STEVE INSKEEP, host:
When you turn 18, it can be hard to move out, find a job, or settle in at college - especially now. Foster children must do it largely by themselves, without the lifeline to parents and home that helps many teens.
A report out today says many former foster kids don't make it. They are more likely to end up in jail or homeless or pregnant. They're less likely to have a job or to go to college.
NPR's Pam Fessler met some young people in Tampa, Florida, who are making the transition.
PAM FESSLER: We all know that growing up can be difficult - a tug-of-war between wanting freedom and someone to count on. But what if you also have to deal with this?
Mr. JOSH MENDOZA: I've been in foster care for, like, two years. I switched to a lot of group homes and stuff. I've been in like, 14 group homes and stuff.
FESSLER: That's right - 14 homes in two years.
Meet Josh Mendoza, a shy, young man with soulful eyes and a hint of dark hair along his upper lip. He was removed from his mother's care because she used drugs. But now he's turned 18 and like 30,000 other foster teens this year, he's suddenly out on his own.
(Soundbite of door opening)
Mr. MENDOZA: This is my apartment.
FESSLER: Mendoza opens the door to a small garden apartment in Tampa. The living room's empty except for a navy blue futon and a small TV. The walls are bare. He's just getting settled. There's food in the cupboard, but not a lot.
Mr. MENDOZA: Spaghetti, Cream of Wheat. I got some cleaning stuff here. I got -this is, um, bleach.
FESSLER: Living on your own is a little weird, says Mendoza, kind of lonely, and a challenge. His only cooking experience in foster care was heating soup in the microwave.
Mr. MENDOZA: Yesterday, I was trying to cook. I don't think it turned out too good. With the burgers, it kind of got burnt.
FESSLER: He's looking at a frying pan on the stove. The bottom is covered with congealed fat.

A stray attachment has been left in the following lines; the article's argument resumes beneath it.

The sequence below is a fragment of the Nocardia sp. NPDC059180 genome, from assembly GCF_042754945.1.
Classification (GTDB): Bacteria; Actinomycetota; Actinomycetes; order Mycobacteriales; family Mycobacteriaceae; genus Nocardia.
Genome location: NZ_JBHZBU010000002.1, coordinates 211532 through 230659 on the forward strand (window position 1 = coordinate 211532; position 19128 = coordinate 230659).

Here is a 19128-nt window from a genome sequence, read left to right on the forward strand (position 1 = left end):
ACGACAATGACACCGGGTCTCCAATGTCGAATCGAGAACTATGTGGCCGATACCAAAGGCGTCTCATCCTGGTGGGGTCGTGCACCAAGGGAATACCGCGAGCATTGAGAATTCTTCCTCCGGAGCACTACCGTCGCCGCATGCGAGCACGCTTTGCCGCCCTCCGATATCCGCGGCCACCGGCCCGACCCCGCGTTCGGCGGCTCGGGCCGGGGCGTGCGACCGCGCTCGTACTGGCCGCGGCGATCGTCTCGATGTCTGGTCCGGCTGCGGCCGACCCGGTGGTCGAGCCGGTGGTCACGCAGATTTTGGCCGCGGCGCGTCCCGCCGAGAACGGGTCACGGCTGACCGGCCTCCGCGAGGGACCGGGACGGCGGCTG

But unlike many foster care teens, Mendoza has been getting some help.
Mr. NICK RESCHKE (Transition Specialist): The day he turned 18, went and picked up his check, went grocery shopping, went over a list of what he needs, what his budgets are.
FESSLER: Nick Reschke is a transition specialist, a kind of big brother-slash-parent provided to foster youth here in Hillsborough County. He helped Mendoza find his apartment, sign the lease and move in.
Mr. RESCHKE: And then after that, Josh and I, we pretty much just cleaned the apartment up, wiped down the counters, wiped down the cabinets, and set up his house. And that was his first night.
FESSLER: It was also his 18th birthday.
Ms. DIANE ZAMBITO (Connected by 25): We have an abrupt cutoff, like most states.
FESSLER: Diane Zambito runs Connected by 25, a Tampa nonprofit that's trying to smooth the transition.
Ms. ZAMBITO: We go from, you're in foster care - where you may handle $10 a month - to, you're responsible for everything.
FESSLER: She says things have come a long way since 10 years ago, when some foster kids here turned 18, put their belongings in a plastic bag, and were taken to the nearest homeless shelter. But she says even with the help they do get, few are prepared for the challenges of adulthood.
Ms. ZAMBITO: We need to offer something for these young people other than, here's option A: Fall off the cliff.
FESSLER: And today's new study finds that those who age out of foster care, while not exactly falling off the cliff, are desperately clinging to the edge.
Mark Courtney is with the University of Washington. He and colleagues from Chapin Hall at the University of Chicago have been following the progress of more than 600 former foster kids over the past eight years.
Dr. MARK COURTNEY (University of Washington): Many of them are faring poorly. Less than half were employed at 23, 24. They're much less likely to have finished high school, less likely to be enrolled in college or have a college degree.
FESSLER: In fact, by age 24, only 6 percent have degrees. More than two-thirds of the young women have children. Nearly 60 percent of the males have been convicted of a crime.